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Military base in Saudi Arabia appears to be testing ballistic missiles, experts and images suggest

Rogue Valley

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Military base in Saudi Arabia appears to be testing ballistic missiles, experts and images suggest

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1/26/19
DUBAI, United Arab Emirates — A military base deep inside Saudi Arabia appears to be testing and possibly manufacturing ballistic missiles, experts and satellite images suggest, evidence of the type of weapons program it has long criticized its archrival Iran for possessing. Further raising the stakes for any such program are comments by Saudi Arabia's powerful Crown Prince Mohammed bin Salman, who said last year the kingdom wouldn't hesitate to develop nuclear weapons if Iran does. Ballistic missiles can carry nuclear warheads to targets thousands of miles away. Officials in Riyadh and the Saudi Embassy in Washington did not respond to requests for comment. Having such a program could further strain relations with the U.S., the kingdom's longtime security partner, at a time when ties already are being tested by the killing of Washington Post columnist Jamal Khashoggi and the Saudi-led war in Yemen. Jeffrey Lewis, a missile expert at the Middlebury Institute of International Studies in Monterey, Calif., said heavy investment in missiles often correlates with an interest in nuclear weapons. "I would be a little worried that we're underestimating the Saudis' ambitions here," said Lewis, who has studied the satellite images.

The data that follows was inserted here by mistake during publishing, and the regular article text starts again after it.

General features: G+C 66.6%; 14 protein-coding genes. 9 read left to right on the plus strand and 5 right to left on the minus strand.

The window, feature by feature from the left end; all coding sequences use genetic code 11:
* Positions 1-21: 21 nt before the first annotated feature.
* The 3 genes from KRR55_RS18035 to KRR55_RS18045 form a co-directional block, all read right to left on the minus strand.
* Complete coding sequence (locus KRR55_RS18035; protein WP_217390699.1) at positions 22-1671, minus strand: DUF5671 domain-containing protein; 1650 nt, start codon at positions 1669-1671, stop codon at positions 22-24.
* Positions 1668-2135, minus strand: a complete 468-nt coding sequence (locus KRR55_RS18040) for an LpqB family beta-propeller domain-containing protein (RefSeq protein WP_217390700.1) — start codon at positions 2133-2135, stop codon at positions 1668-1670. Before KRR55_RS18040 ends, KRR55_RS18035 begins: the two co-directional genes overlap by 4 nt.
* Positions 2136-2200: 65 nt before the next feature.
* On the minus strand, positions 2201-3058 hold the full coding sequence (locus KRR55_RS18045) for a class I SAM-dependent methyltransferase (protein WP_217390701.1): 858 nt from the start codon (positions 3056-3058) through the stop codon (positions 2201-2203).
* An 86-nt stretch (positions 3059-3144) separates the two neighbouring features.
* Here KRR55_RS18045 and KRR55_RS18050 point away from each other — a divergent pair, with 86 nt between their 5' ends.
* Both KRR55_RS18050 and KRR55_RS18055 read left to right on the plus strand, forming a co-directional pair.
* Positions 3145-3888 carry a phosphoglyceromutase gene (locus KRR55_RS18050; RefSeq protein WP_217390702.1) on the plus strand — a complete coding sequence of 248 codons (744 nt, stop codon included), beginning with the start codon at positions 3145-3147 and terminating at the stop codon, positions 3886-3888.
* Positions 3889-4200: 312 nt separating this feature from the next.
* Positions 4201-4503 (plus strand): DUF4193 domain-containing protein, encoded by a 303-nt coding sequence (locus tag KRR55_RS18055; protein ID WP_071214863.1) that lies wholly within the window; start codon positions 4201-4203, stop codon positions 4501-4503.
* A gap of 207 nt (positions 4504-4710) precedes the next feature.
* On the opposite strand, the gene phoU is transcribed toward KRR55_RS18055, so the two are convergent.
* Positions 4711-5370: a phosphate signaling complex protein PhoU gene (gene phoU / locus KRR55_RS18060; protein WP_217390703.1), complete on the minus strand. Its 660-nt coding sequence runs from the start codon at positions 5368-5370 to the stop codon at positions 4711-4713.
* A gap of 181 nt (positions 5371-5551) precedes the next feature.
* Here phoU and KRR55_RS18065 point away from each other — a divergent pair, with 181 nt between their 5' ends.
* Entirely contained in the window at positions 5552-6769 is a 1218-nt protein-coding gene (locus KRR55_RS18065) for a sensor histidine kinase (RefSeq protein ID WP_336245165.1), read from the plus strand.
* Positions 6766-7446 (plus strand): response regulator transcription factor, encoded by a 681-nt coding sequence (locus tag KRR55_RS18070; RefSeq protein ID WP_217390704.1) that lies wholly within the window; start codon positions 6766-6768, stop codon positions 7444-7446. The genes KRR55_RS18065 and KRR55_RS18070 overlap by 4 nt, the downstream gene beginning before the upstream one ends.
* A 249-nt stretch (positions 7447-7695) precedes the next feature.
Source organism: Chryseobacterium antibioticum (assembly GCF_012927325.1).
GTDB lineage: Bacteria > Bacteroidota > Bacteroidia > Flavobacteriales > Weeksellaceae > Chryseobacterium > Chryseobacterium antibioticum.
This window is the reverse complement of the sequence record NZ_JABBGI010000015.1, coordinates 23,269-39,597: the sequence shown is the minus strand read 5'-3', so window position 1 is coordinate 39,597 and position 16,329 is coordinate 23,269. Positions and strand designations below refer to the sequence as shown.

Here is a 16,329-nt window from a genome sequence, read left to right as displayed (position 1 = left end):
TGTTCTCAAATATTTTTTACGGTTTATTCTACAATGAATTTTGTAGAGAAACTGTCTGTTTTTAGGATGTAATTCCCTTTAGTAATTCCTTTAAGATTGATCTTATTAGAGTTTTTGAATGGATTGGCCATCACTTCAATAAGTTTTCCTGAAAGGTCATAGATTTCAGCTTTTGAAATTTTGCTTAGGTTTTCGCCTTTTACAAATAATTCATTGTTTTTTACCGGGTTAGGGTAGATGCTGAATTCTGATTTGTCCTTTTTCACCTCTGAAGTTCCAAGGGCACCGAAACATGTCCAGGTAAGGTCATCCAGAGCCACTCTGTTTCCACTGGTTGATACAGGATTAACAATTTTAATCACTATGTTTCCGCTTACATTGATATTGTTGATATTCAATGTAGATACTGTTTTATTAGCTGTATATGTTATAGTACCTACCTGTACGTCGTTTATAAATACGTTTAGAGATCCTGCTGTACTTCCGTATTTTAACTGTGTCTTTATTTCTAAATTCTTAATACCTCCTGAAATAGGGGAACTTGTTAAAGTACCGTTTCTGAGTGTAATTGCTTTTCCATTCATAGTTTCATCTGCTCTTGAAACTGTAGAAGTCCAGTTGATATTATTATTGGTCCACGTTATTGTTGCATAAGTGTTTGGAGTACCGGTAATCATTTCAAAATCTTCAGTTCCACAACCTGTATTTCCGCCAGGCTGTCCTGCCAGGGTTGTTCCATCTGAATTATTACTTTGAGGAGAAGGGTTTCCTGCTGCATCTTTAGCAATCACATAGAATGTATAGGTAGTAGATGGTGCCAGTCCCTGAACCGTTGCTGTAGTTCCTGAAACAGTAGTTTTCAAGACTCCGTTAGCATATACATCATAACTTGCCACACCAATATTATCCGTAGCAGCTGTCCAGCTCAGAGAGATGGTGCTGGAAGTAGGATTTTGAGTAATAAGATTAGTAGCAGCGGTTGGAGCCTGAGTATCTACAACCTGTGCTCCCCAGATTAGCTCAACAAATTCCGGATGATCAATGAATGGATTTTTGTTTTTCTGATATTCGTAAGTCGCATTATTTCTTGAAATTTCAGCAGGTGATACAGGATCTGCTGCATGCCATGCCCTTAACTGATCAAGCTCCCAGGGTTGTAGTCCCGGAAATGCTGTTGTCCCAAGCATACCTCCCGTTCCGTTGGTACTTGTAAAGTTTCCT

Jane's Defence Weekly first identified the base in 2013, suggesting its two launch pads appear oriented to target Israel and Iran with ballistic missiles the kingdom previously bought from China. The November satellite images show what appear to be structures big enough to build and fuel ballistic missiles. An apparent rocket-engine test stand can be seen in a corner of the base — the type on which a rocket is positioned on its side and test-fired in place. Such testing is key for countries attempting to manufacture working missiles, experts say. The question remains where Saudi Arabia gained the technical know-how to build such a facility. Lewis said the Saudi stand closely resembles a design used by China, though it is smaller. A Saudi program would only complicate efforts by the U.S. and its Western allies to limit Iran's ballistic missile program, said STRATFOR, the Austin, Texas-based private intelligence firm. STRATFOR said that "should Saudi Arabia move into a test-launch phase, the United States will be pressured to take action with sanctions," as it has done with Iran. If the Saudis produce "medium-range systems inherently capable of carrying nuclear weapons, the response will be much more robust, though likely out of public view," Elleman said. "Congress, on the other hand, may lash out, as this will be seen as another affront to the U.S. and regional stability."

Frankly, I would be surprised if the Saudis weren't working on a ballistic delivery system. No surprise if China is involved. Riyadh knows the US would not supply the technical expertise for this endeavor.
 
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